And the Regulator Clock...! Even has a date telling hand...Pretty rare.
Item: To the best of my knowledge....I HAVE the regulator clock that hung in the white stone depot in Ligonier....! I have 3 regulator clocks and just two are in use here in our home....One of them right here in this home office....All 3 of them work. I have the "Ligonier Depot" clock wrapped up and simply in storage. It works and I didn't even have to have it "fixed" when I got it about 20 or so years ago. When I got it home out here, I simply put it on the wall and wound it to see what would happen and wow...., it simply started and kept time. It's a pretty long story of how I got it but I believe the trail of it is actual and genuine.


I've been back to that mans house three times just to get better photos of that clock. Now with a better camera I think I got the best shot yet. He also has told stories of how when the train would be stuck in the winter snow storms how they woud take in passengers for the night. In return the engineers would take produce to market the next year free of charge for the farmers who took in passengers and helped the train crews. I understand that the owner highly frowed upon this but understood and often ignored what was happening. The engineers would carry the goods in his engine room and made sure the goods got to the correct reciever.

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Posted by southpennrailroad on Wednesday, May 3, 2006 4:15 PM


Bud Shuster Grade!

Yes even our state senator fom Pennsylvania has a section of the South Pennsylvania Railroad he has to pass through every time he goes and comes from home. I explored his grade or outside his home property in Everett, Pa and his is a very fasinating site. First the unfiished fill is almost three stories high and walking out towards the east along this grade, is showing an incomplete grade. This grade is alongside the Juniata River and on very steep slope just above the river. This photo shows that their is just no foot hold along this slope. I actually walked outonto the area where the grade should be dug into a hillside but no way a ledge could be built here. The picture just doesn't show just how bad this area is.

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Posted by Modelcar on Wednesday, May 3, 2006 7:25 PM
....Does look like rough territory. I have done a lot of fishing down in Bedford Co. at the Juniata river....In the New Baltimore and Manns Choice area and points in between. Another RR went through some of that area too.....Believe it went on down {south}, in that valley beyond Manns Choice and on down to the Cumberland area....Also believe it was part of the Pennsylvania. I remember seeing a train on it down in the M C area about 1950. The route has been abandoned for years now. Have been in that Jean Bonet restaurant within the last several years and that RR passed near there too and If I remember that is also a spot the S P was surveyed to pass near by....

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Posted by FJ and G on Wednesday, May 3, 2006 7:49 PM
Back around 1962 and onward, I used to cvommute from NYC to Harrisburg.

------------------

BTW, wondering what causes some posts to expand to multi-pages; perhaps posts like mine that can relate?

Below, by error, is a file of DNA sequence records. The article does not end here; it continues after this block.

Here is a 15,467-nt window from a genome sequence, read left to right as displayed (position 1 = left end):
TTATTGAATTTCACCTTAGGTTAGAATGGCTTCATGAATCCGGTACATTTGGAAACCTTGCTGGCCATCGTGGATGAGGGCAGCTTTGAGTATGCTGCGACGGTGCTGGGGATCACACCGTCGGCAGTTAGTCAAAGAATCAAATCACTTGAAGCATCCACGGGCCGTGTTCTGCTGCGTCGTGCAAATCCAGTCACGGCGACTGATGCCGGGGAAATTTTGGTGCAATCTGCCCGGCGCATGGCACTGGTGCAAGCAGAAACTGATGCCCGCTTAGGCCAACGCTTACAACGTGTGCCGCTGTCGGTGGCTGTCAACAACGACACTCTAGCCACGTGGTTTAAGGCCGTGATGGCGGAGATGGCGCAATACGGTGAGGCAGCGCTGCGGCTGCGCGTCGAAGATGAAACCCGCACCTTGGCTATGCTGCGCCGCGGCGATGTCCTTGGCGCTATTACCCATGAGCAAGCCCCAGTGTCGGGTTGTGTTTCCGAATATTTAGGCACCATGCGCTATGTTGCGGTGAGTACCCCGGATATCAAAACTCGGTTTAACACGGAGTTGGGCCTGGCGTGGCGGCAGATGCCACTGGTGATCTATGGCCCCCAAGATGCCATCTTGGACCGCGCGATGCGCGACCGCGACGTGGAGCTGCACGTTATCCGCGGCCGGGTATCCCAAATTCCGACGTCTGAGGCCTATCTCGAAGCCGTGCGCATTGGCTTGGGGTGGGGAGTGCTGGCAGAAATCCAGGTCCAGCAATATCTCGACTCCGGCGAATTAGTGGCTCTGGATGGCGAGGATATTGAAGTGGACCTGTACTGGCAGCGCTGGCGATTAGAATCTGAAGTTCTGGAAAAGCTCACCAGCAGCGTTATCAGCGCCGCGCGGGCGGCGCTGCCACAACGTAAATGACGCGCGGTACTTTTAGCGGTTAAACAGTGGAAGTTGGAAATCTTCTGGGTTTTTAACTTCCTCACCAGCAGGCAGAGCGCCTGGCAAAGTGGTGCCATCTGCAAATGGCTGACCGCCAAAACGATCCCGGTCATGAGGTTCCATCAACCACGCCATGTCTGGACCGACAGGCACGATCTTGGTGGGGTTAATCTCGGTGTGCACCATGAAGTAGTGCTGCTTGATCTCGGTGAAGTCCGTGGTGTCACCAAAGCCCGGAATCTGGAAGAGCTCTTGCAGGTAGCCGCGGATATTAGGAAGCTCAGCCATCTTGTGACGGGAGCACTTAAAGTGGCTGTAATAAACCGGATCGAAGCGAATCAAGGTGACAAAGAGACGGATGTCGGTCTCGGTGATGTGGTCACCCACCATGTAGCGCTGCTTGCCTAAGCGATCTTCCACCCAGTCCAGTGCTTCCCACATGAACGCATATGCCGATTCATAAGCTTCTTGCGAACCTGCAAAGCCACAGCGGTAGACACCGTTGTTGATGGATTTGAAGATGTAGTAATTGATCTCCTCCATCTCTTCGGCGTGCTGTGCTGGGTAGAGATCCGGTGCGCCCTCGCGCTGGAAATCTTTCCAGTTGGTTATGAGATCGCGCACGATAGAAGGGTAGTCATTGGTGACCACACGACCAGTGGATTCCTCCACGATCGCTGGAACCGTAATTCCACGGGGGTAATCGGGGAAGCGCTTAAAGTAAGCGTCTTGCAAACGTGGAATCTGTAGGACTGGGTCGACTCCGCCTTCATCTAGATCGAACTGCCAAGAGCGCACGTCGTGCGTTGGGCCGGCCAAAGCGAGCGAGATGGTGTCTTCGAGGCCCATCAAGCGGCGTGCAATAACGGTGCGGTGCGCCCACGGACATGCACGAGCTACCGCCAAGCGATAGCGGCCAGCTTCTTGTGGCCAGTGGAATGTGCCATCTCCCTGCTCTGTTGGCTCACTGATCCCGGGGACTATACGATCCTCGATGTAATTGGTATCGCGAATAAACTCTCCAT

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Posted by southpennrailroad on Wednesday, May 3, 2006 8:47 PM
QUOTE: Originally posted by Modelcar

....Does look like rough territory. I have done a lot of fishing down in Bedford Co. at the Juniata river....In the New Baltimore and Manns Choice area and points in between. Another RR went through some of that area too.....Believe it went on down {south}, in that valley beyond Manns Choice and on down to the Cumberland area....Also believe it was part of the Pennsylvania. I remember seeing a train on it down in the M C area about 1950. The route has been abandoned for years now. Have been in that Jean Bonet restaurant within the last several years and that RR passed near there too and If I remember that is also a spot the S P was surveyed to pass near by....



Again that area of the turnpike is not on the South Penn RofW I have the maps showing the South Penn as being on the flats nesstled against the hillsides. Leaving Bedford it was to be located on the south bank of the Juniata and then cross the river at what is today Manns Choice Campground. The turnpike as you said stayed on the hills to keep any possible chance of getting flooded from the Juniata River. But records indicate it never flooded. I have to ask did ou ever go to the historic Bedford Springs Hotel. It is being renovated for $90,000.000.00. The South Penn was to pass through their property. Letters indicate this as a gold ring in the SPRR collection.

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Posted by Modelcar on Wednesday, May 3, 2006 9:10 PM
...Oh Yes, in fact was to it just a few years ago. Stopped there and parked and walked around the buildings and grounds. Yes, I've been hearing for years it was to be renovated and the last time I was there nothing was any different and from the condition it was in I wondered if it ever would be brought back to life. It just seemed to be too far gone to try to bring it back....Money, cubic money to do it...
You think they are really going to do it this time....If so, a surprise to me. I can see it was a beautiful place at one time....Believe they kept Japaneese / Americans there during WWII for some time....That is a pretty narrow valley there but I'm sure there would have been room for the S P ROW up through there.